July 18, 2016

10 Reasons Why Parents Need to Read Aloud to Their Children

10 Reasons Why Parents Need to Read Aloud to Their Children

Those hours spent on parents laps reading picture books matter. Here are 10 reasons why caretakers should keep up the tradition of story time on a frequent and consistent basis during childhood:

1. Higher Academic Achievement. More than a fair amount of studies prove over and over again that students who read regularly put themselves on the fast track to language mastery and academic success.  

2. Well Developed Phonemic Awareness. Children will be able to hear, identify, and break down a word into its smaller units of sound, which is of an advantage when phonics and spelling are taught.

3. Better Communication Skills. Children who are ready to learn to verbally interact, listen, and express their emotions and feelings with others in a more healthy manner.  One Yale study showed us that students who struggle with reading often struggle with verbal processing along with other communication skills. Reading and communicating are intricately interlinked to one another.

4. Builds the Brain's Vocabulary Bank. Books use language rich words that we don't use as frequently in our everyday conversations with one another. 

5. Bonding. Reading to and with your children from an early age and throughout elementary school, provides opportunities to bond with your child and strengthen your relationship with them. During those times you're also (most likely) cuddling with them, which is a stress reliever for both of you.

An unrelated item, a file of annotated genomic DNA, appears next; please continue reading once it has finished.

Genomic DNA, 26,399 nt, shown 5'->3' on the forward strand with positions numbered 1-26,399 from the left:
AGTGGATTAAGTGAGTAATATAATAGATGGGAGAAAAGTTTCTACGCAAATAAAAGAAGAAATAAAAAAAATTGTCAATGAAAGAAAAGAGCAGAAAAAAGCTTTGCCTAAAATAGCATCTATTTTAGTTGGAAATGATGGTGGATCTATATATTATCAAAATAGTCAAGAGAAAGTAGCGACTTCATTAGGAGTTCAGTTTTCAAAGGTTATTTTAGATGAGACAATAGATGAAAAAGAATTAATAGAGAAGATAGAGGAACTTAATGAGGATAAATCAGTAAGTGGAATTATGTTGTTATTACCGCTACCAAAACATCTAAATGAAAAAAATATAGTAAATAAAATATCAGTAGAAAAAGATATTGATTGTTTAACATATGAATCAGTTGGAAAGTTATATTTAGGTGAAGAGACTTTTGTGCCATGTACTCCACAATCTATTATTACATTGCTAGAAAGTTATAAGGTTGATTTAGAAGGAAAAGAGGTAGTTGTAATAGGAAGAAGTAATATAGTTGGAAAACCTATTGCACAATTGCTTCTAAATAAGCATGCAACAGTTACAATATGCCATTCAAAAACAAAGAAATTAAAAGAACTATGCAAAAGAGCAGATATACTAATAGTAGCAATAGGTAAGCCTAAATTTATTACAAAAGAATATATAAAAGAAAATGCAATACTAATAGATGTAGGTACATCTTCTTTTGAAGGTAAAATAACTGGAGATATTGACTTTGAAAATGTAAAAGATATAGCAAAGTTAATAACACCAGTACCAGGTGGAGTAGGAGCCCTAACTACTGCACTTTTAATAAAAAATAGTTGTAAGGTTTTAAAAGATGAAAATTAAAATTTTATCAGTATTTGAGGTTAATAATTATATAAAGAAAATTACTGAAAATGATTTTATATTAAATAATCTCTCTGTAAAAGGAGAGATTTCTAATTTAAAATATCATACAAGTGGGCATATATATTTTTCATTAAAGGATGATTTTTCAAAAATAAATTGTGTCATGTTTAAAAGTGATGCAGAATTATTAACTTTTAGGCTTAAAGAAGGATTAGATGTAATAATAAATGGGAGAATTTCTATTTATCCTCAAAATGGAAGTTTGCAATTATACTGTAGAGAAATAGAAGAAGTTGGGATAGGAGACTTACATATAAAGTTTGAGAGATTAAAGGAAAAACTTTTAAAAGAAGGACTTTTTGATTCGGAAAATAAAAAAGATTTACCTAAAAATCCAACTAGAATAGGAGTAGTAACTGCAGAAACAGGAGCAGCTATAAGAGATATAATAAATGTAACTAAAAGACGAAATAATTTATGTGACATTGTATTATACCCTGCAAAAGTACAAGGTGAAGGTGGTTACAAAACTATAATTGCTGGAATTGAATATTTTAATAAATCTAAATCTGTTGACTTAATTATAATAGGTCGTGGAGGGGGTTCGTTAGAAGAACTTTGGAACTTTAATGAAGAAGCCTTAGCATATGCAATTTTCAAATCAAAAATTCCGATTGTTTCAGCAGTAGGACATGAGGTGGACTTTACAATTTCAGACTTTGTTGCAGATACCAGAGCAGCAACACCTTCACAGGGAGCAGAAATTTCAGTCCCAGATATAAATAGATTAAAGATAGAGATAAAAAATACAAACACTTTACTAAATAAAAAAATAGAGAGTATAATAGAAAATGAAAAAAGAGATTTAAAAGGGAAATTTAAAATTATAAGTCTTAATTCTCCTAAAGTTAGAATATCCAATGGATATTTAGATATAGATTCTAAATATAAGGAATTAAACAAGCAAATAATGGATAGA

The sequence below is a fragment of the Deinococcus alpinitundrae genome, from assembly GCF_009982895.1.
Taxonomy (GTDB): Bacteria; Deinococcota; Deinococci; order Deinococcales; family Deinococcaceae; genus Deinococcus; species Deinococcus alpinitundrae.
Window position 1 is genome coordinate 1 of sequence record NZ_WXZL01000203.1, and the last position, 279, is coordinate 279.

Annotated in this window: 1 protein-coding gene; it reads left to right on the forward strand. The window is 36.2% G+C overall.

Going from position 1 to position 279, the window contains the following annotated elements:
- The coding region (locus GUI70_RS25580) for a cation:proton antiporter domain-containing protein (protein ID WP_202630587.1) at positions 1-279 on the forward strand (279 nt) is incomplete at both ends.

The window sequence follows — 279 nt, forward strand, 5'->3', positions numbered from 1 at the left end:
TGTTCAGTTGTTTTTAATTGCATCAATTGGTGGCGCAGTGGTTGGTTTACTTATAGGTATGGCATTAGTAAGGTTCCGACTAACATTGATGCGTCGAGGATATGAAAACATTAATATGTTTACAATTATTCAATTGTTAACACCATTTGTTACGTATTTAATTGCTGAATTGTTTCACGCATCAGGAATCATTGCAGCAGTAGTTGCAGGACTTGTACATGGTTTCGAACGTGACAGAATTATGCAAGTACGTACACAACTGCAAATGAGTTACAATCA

6. Modeling a Love for Reading. Children who attach a sense of enjoyment to reading early on are far more likely to pick up books later in the classroom. They're also more likely, in the long run, to return to reading for fun and pleasure over other activities like playing video games or watching television.

7. Promotes Brain Power! Reading is an activity that requires our brains to practice decoding skills far more than watching a television show; it strengthens and builds the brains wiring (neuron connections). Thus, it trains a person's ability to concentrate for longer periods of time.

8. Builds Your Child's Background Knowledge. Think of your mind like a series of filing cabinets. When new information--be it text, pictures, dialogue, etc.--is taken in through your senses, your brain then files the information into categories or "folders." The more knowledge one takes in, the bigger their "folders" become over time. When go to teach something new to our students, as teachers, it's of far greater benefit to build off of what the child already knows--what "folders" their brains have already started building. We know that if a student can build off of something they've already been introduced to (even if it's just a tiny dose) previously, they will be able to obtain, remember, and apply newer knowledge quicker and better.

9. Develops Basic Logic Skills. When we're reading we use various logic skills to deduce and inquire about meanings and ideas behind a text (comprehension skills). This is why teachers often stop and ask students questions like, "What do you think will happen next?" or "If this happens to our character, what might be the result?"

10. Character Building. Reading teaches us how to make judgments in certain contexts and situations through modeling via story. Children who read fiction show that they have a greater ability to be empathetic towards others.

July 6, 2016

Story Workshop + 30 Loose Parts to Use in Story Workshop

Story Workshop

I was first introduced to the story workshop during my student teaching by another first-grade teacher: Story Workshop is a workshop process that starts with giving students the space to build their stories concretely with open-ended objects and materials (called loose parts) before putting pencil to paper. Students are thus connecting their "play" to storytelling.